Boys in the ‘hood

RDBF accidentally got himself double-booked, so he asked me to fill in for him at an interfaith dialogue being held at an old folks home. Originally, this was pitched to me as “A Minister, an Imam, and a Rabbi” (and I had a very hard time not saying “go into a bar…”), and we were to speak on the topic of loving thy neighbor and what that meant, along with general topics on love.

Irfaan, the muslim speaker, was just fabulous – he spoke eloquently and in a passionate manner while not ducking hard questions (for instance, Jihad, terrorism, and women’s rights). The minister was okay.

One of the things which Irfaan said to me was that “Wahabism,” which is the form of Islam currently dominant in Saudi Arabia and in some other places, was a “modern reform” movement. I had never thought of it that way, but it is quite correct – it is about the same age as the Reform movement in Judaism, and I think that the deviations from previously normative practices are of similar magnitude.

When I was talking about “love thy thy neighbor,” I pointed them at the famous Hillel story (what is hateful to you do not do unto others), and how the same word in that verse is in quite prominent place in the Sh’ma.

All in all, the event went well, and I’m glad I had a chance to do it.


My heart is in the east, but I am at the ends of the west

Sarah and I returned from a wonderful trip abroad this week. We went first to Manchester, UK, to visit Sarah’s aunt, uncle, and a few extended family, and also to see the childhood home where her father grew up (her aunt lives there now). I had been a bit nervous about that portion of the trip – the rioting in the UK fortunately had calmed down before we went, and also this was a family visit to family I don’t know all that well. Fortunately, it was delightful – that part of the family isn’t religious, but they went way out of their way to accommodate both kashrut and shabbat. The synagogue, the Heaton Park Hebrew Congregation was lovely, and I got to have a long chat with the (very good) Hazzan about meticulousness in prayer. Also, the JS Restaurant was thoroughly fabulous: I had a meat pie which was phenomenal, and we got to spend time with some of Sarah’s more distant relatives whom we had never met before.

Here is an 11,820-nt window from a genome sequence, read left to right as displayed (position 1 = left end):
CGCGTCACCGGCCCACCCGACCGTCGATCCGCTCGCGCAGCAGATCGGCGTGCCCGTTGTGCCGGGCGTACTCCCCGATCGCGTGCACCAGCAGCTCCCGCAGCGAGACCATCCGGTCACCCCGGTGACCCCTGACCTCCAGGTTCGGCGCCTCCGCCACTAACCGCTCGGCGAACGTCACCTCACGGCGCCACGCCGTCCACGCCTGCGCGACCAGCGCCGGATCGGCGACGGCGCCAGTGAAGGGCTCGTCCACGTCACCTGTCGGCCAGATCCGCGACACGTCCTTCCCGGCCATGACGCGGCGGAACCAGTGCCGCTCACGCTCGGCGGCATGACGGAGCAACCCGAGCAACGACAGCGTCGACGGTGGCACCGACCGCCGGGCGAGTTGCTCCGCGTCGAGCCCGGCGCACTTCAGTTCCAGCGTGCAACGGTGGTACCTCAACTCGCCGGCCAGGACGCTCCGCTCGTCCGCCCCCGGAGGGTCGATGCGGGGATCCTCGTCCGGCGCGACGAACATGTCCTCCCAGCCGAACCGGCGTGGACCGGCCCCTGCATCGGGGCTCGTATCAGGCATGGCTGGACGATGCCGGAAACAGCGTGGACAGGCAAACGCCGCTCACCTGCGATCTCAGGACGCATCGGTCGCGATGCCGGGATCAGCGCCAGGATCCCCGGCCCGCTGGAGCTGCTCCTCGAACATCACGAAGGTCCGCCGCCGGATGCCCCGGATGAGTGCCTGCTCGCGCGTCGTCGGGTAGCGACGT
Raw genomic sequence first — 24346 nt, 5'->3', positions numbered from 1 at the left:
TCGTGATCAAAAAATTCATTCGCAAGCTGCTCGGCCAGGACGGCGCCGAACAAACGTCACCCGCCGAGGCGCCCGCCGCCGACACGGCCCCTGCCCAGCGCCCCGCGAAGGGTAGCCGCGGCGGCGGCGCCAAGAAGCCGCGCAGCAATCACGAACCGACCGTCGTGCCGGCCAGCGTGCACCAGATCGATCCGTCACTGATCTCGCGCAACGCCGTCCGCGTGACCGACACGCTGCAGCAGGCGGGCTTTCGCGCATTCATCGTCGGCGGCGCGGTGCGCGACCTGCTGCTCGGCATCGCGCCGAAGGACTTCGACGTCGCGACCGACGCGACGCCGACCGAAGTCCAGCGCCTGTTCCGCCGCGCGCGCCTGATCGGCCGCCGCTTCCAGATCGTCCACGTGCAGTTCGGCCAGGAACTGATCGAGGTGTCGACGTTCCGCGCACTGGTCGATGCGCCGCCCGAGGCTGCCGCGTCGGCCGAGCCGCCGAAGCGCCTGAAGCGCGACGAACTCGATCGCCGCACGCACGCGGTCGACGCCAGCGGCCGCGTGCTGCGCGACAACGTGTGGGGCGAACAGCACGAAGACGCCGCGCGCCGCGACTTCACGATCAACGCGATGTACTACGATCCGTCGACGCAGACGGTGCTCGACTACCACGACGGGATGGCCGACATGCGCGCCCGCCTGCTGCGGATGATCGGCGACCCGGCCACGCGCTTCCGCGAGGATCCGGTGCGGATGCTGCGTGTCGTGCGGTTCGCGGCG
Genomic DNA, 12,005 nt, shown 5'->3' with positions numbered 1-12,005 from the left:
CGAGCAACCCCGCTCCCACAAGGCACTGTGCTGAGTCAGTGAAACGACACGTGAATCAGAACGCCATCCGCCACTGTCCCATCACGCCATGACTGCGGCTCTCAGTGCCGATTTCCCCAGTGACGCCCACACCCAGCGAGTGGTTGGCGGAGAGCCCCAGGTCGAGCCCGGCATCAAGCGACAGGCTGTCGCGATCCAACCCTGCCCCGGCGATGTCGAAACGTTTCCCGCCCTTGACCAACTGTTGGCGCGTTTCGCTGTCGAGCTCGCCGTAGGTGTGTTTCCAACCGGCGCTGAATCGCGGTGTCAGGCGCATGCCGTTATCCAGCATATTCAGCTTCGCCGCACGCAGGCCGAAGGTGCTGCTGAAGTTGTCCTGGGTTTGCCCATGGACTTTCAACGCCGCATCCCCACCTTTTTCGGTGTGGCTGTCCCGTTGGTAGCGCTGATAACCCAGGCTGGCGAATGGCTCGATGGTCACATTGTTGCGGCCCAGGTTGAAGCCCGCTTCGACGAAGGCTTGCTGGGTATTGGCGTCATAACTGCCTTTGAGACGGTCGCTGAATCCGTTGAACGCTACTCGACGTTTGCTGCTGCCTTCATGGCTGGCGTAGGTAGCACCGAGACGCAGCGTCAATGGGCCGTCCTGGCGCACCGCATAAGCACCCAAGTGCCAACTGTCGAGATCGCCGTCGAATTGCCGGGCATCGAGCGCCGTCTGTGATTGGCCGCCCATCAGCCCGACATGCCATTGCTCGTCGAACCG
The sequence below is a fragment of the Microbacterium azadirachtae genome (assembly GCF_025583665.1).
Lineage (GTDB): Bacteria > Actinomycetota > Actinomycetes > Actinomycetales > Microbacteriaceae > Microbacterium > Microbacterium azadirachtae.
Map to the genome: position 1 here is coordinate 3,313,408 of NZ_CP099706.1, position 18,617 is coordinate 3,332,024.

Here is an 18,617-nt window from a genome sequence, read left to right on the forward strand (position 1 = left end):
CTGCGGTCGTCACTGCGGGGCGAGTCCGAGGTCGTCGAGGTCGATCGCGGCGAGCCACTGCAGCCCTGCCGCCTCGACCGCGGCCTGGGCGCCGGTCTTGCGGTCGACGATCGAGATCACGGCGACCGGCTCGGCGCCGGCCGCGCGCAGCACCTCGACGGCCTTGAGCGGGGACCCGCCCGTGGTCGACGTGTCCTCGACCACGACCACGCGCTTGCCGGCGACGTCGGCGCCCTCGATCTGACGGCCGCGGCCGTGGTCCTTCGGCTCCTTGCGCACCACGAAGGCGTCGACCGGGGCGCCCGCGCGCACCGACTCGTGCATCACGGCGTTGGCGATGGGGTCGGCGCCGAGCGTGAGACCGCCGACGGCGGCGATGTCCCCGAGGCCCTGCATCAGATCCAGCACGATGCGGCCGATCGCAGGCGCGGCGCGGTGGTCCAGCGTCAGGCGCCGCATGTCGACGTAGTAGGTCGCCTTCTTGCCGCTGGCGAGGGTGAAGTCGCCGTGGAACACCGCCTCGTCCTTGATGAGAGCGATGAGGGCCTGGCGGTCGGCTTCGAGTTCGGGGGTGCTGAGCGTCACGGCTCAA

And then we went to Israel. Surprisingly, the duty free in Paris actually had some Royal Lochnagar scotch, which I remember as being my favorite scotch ever. We landed after midnight, so by the time we had gotten through passport control to the rental car and into Tel Aviv, it was almost 3AM. Note: the GPS that the rental car places will sell you is exactly like the ones in the US, and its map of Tel Aviv is hideously out of date (it couldn’t get us to the Marriott, which has been near the waterfront for decades…)

So the following day, we meandered around the craft fair downtown, and got a couple of neat things (e.g. a diorama of an Elvis (!) scene, a different and very nice Seder plate, etc), and we started looking for a place to eat. We found several which weren’t kosher, several that were but were unsuitable for glutards, and then had our choice between three (!) suitable places, all within the same walking area. We drove from there to Haifa, where we intended to visit the Bahá’í Gardens the following day. Unfortunately, when the website says that there are no tours on Wednesday, what it really means is that the gardens are closed on Wednesday. Bummer. So we headed out to Zikhron Ya’akov, where I had a yen to visit the Tishbi winery and restaurant, and there I was not only able to buy a bottle of their amazing brandy – we had what we both agree was the finest meal on our trip. Note: for any visitor to Israel, it’s worth going out of your way to eat there.

From there, we headed on to Jerusalem. We switched our reservation from Bakah to Ra’anana, based on some hunches and advice from friends, and fortunately the hotel was cool about it.

So then there was Israel: in addition to the happiness of our very long-time Efrat’s wedding, we got to see our friends from Zurich (who are trying aliyah for a year), Sarah’s childhood friend Yedida (whom I met on our last trip), and several other friends whom we’ve known from DC, most of whom now live in or around Jerusalem. More than that, Sarah got to go to Shira Hadasha, and I got to find a whole bunch of different shuls (and of course the Kotel), and we could wander through neighborhoods and say “it’s time for lunch; at which of the four kosher restaurants on this block would we like to eat?”